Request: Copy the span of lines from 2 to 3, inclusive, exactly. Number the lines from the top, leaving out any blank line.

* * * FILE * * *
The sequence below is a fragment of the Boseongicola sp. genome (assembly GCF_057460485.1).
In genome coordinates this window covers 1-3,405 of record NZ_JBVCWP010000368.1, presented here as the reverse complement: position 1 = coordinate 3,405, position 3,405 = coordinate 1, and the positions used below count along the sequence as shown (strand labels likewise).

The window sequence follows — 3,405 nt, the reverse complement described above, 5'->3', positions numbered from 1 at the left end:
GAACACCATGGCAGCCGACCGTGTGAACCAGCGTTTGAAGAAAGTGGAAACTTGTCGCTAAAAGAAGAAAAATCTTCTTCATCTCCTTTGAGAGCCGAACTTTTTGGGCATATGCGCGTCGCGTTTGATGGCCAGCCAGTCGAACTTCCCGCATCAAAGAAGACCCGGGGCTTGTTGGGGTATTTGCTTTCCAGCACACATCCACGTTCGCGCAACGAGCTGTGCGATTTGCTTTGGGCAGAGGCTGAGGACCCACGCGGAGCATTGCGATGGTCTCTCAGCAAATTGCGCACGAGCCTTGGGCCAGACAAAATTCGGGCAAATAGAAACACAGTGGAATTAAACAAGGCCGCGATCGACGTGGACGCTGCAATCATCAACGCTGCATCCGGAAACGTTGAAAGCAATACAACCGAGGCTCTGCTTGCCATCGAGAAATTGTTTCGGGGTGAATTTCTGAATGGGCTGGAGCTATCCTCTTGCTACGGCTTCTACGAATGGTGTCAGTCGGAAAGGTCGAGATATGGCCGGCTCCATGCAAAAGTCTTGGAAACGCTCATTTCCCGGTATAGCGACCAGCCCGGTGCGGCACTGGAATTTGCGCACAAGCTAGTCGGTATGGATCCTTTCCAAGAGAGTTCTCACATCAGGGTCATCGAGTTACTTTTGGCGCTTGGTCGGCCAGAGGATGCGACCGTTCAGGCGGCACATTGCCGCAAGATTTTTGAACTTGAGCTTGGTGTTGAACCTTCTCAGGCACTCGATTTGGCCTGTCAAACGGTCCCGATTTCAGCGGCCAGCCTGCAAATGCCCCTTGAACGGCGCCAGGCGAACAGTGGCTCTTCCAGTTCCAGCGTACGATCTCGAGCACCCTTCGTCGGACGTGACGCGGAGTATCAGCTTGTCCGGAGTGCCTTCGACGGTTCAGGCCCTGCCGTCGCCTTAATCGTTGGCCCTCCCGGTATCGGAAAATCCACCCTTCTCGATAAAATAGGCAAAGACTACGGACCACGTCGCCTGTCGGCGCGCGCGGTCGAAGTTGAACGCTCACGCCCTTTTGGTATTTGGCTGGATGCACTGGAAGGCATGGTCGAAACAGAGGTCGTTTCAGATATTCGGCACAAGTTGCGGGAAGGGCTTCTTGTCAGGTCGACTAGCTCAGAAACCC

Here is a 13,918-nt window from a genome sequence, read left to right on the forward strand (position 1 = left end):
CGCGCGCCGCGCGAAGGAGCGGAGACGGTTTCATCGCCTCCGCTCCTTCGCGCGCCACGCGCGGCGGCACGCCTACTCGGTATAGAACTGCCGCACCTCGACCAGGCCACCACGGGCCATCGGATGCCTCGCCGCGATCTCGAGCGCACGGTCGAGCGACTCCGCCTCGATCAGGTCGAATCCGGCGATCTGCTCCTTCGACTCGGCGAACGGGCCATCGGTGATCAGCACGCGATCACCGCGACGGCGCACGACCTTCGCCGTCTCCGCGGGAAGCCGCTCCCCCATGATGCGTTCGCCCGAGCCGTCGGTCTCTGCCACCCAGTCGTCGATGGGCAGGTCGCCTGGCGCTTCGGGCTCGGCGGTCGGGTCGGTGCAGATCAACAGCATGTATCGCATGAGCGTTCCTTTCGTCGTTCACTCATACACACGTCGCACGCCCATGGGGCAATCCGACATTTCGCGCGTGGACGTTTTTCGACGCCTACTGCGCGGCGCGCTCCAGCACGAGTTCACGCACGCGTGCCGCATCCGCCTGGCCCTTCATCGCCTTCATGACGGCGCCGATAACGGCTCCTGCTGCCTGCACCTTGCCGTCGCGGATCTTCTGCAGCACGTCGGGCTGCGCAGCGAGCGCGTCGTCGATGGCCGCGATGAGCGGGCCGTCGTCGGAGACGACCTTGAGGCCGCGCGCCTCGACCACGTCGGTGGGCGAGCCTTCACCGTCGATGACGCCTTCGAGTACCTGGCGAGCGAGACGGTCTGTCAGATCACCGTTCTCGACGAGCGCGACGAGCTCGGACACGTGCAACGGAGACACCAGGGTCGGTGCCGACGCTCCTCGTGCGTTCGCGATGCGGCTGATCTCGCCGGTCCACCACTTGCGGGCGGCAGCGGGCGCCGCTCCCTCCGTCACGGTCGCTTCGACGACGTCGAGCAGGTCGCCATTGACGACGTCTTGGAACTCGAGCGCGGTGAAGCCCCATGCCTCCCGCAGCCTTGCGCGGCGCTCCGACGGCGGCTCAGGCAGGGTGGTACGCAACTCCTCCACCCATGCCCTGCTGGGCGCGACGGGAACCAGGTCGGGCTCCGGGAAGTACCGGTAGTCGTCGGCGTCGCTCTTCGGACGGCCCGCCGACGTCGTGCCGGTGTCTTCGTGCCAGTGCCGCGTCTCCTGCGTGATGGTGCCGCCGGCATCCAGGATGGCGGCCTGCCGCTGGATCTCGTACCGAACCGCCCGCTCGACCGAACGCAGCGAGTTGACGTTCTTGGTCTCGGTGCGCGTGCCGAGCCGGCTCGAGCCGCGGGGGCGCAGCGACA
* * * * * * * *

In genome coordinates this window covers 1-3,405 of record NZ_JBVCWP010000368.1, presented here as the reverse complement: position 1 = coordinate 3,405, position 3,405 = coordinate 1, and the positions used below count along the sequence as shown (strand labels likewise).

The window sequence follows — 3,405 nt, the reverse complement described above, 5'->3', positions numbered from 1 at the left end: